How do we protect our Ebola fighters?

©IFRC/VictorLacken

©IFRC/VictorLacken

Aid workers fighting Ebola make huge personal sacrifices to save lives in West Africa. But how do we protect our staff and volunteers? In this blog, Sam Lauder explains the importance of infection prevention at the Red Cross treatment centre in Kenema, Sierra Leone.

A torn glove, a moment of lapsed concentration, a needle injury – there is so much that could potentially go wrong when working in an Ebola treatment centre.

As a member of the infection and prevention control (IPC) team, it was my job to make sure that we did everything to stop the virus from spreading.

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Art from the past: feeding Europe’s hungry

The feeding painting

Every month, we dust off a piece of art from the British Red Cross collection to give it the attention it deserves. This painting was a topical one after the Second World War – when much of Europe was left hungry and homeless.

Look at this oil painting, and you notice the detail etched into the faces. They are all downcast: eyes on the floor and shuffling their hands. There’s a clear sense of weariness and waiting.

For artist Max Huber, in 1948, this painting was like a newscast: it captured a very current crisis.

The Second World War was over, but Europe was still reeling – and dealing with hunger and homelessness. More

How a former patient became a volunteer

Carol-Looby-kettle-BLOGWhen she broke her hip, Carol Looby wasn’t just impressed by how the British Red Cross helped her – she vowed to become a volunteer once she was better.

“I love my uniform. I always say to people: ‘Don’t you think it looks friendly?’”

Carol beams with pride as she shows off the kit she wears while volunteering for the British Red Cross’ support at home service in Leeds.

Over the past 18 months, she’s helped more than 40 people at home, often visiting them many times over the course of several weeks.

Her visits enable vulnerable people to leave hospital earlier – and sometimes mean they don’t need to be admitted in the first place. More

Attack of the choking Chinese chicken

Choking-man-BLOGIt sounds like an old joke: what do you get when you cross a Chinese restaurant, a choking diner and a first aid trainer? But luckily, this tale had a happy punchline.

Timing, they say, is everything.

And certainly, if you start choking in public, there are few better times to be sitting opposite a first aid trainer.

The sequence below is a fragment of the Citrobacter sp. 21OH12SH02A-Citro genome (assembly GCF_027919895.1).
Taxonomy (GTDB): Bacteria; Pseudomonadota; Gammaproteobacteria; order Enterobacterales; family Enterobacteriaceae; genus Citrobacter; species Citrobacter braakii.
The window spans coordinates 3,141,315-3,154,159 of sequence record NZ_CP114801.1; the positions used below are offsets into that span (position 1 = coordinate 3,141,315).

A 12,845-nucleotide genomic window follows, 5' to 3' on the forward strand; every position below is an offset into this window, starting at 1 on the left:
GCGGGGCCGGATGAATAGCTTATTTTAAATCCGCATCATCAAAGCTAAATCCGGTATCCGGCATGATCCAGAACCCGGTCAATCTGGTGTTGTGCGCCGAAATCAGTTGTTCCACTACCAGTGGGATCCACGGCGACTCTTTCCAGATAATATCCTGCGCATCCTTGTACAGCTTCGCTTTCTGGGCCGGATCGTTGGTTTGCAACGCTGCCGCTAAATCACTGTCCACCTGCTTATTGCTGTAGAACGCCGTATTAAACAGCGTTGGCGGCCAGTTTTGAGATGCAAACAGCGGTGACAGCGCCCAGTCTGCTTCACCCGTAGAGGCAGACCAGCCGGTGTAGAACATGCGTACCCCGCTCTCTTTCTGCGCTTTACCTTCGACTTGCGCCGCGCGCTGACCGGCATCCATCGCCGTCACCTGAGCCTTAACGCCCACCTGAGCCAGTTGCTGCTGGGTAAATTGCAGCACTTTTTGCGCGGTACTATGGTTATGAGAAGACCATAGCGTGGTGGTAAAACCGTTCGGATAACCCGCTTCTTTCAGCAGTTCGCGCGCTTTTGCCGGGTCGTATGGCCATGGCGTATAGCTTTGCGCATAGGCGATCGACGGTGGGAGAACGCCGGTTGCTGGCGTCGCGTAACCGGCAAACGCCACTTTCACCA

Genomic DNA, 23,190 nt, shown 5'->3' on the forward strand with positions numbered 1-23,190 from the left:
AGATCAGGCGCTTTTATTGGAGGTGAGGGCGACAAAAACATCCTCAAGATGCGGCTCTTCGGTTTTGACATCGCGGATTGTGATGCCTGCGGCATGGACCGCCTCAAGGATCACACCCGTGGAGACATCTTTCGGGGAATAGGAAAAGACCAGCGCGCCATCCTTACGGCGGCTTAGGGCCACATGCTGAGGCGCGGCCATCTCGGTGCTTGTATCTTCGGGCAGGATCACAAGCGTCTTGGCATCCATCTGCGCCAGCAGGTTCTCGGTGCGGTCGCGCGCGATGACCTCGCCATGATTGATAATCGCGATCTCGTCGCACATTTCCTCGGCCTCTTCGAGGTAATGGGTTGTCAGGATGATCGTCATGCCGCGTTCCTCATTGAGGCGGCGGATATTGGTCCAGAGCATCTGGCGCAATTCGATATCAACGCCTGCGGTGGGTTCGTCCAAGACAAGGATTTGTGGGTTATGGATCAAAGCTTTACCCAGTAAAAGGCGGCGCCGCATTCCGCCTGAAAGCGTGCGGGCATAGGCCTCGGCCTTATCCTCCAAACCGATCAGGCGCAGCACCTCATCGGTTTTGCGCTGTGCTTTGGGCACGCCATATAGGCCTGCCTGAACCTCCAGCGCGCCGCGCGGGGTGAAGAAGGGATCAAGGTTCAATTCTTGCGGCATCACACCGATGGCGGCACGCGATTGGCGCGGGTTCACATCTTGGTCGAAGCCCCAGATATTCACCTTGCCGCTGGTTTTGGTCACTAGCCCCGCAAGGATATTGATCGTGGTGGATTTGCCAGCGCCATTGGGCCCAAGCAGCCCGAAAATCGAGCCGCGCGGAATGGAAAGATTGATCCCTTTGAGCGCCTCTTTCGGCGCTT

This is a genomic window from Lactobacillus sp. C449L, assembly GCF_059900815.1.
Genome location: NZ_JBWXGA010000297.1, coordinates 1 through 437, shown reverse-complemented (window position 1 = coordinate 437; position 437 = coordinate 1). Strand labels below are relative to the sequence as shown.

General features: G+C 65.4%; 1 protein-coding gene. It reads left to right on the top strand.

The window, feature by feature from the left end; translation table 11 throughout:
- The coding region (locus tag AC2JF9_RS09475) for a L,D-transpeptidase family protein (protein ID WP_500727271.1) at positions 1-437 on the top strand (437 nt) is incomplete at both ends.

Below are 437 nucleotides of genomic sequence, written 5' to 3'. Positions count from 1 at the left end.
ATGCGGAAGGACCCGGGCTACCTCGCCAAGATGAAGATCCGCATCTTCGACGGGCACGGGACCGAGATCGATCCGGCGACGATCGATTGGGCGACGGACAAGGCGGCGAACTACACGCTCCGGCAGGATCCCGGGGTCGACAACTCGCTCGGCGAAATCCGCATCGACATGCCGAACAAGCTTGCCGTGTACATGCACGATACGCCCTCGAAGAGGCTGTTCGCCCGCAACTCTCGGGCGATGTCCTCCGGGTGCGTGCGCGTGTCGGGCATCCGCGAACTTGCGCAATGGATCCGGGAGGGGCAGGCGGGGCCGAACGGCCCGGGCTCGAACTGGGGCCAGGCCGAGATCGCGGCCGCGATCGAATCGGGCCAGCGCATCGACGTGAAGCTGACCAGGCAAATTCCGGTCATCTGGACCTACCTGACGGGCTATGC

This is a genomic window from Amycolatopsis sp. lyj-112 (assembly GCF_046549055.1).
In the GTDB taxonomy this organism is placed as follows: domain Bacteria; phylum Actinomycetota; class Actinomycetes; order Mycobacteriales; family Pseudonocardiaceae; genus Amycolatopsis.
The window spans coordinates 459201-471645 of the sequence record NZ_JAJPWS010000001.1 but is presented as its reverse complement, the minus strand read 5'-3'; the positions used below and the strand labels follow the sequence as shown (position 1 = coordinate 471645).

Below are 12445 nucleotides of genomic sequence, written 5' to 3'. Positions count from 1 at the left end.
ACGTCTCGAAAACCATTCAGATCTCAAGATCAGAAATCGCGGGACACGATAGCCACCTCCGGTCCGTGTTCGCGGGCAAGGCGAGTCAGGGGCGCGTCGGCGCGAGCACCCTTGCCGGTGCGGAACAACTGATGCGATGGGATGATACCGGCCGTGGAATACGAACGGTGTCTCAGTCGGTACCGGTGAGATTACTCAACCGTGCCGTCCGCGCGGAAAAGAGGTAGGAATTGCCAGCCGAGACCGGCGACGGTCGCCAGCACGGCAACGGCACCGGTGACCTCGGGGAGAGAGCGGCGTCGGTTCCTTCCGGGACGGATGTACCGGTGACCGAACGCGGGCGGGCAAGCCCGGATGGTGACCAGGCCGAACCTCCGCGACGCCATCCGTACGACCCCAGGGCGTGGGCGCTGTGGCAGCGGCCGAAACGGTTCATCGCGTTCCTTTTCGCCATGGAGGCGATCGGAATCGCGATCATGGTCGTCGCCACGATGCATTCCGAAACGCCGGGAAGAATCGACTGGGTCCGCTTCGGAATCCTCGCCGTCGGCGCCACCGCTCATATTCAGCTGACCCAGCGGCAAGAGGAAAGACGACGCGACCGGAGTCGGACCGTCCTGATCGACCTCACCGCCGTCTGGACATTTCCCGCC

Over the years, Sara Hodges has taught literally hundreds of people life-saving skills – including how to help someone who’s choking.

So when her friend, who was facing her in a crowded Chinese restaurant, suddenly took on a surprised look and stopped speaking, she knew exactly what was wrong. More

Queuing for a miracle – thanks to solar power

Kenya-solar-energy-blog.5In one of the driest parts of Kenya, a community is enjoying clean water for the first time with the help of renewable energy.

The scenery shifts dramatically on the road north from Nairobi. The rolling green fields and spectacular views of Mount Kenya quickly give way to the parched earth of Samburu County.

The climate in Samburu County is harsh and the arid landscape gives an indication of the paucity of rainfall in these parts. It is one of the driest counties in Kenya and is plagued by cycles of drought. More

The hottest fashion ticket in town

Dior fashion catwalk show 1954

Sixty years ago, it was the talk of the country: a catwalk so lavish and starry, it would give today’s London Fashion Week a run for its money. And the British Red Cross had a front-row seat.

It’s 1954.

Sixteen models strut through the corridors of Blenheim Palace in Oxfordshire – past the marble statues, tapestries and keen faces of British royalty.

Move over Harry Styles and Alexa Chung – sitting on the front row of this fashion show were the lofty likes of Princess Margaret and socialite Lady Astor.

In fact, it was a moment that prompted The Telegraph to gush: “Paris came to Blenheim by air and rail…in a cloud of Dior perfume.”

So why did it cause such a stir? More

‘Volunteering landed me a job’

Sarah-Coull-BLOG2Young mother Sarah Coull was fed up with being unemployed, so tried her hand at volunteering – and hey presto, it soon landed her a job. Here’s her story.

After leaving education, I spent a while struggling to find work. Like lots of people my age, I kept trying but the jobs just weren’t out there.

While I wasn’t sure exactly what I wanted to do for a career, the prospect of care work had always interested me. I think older people are often marginalised, which isn’t fair. More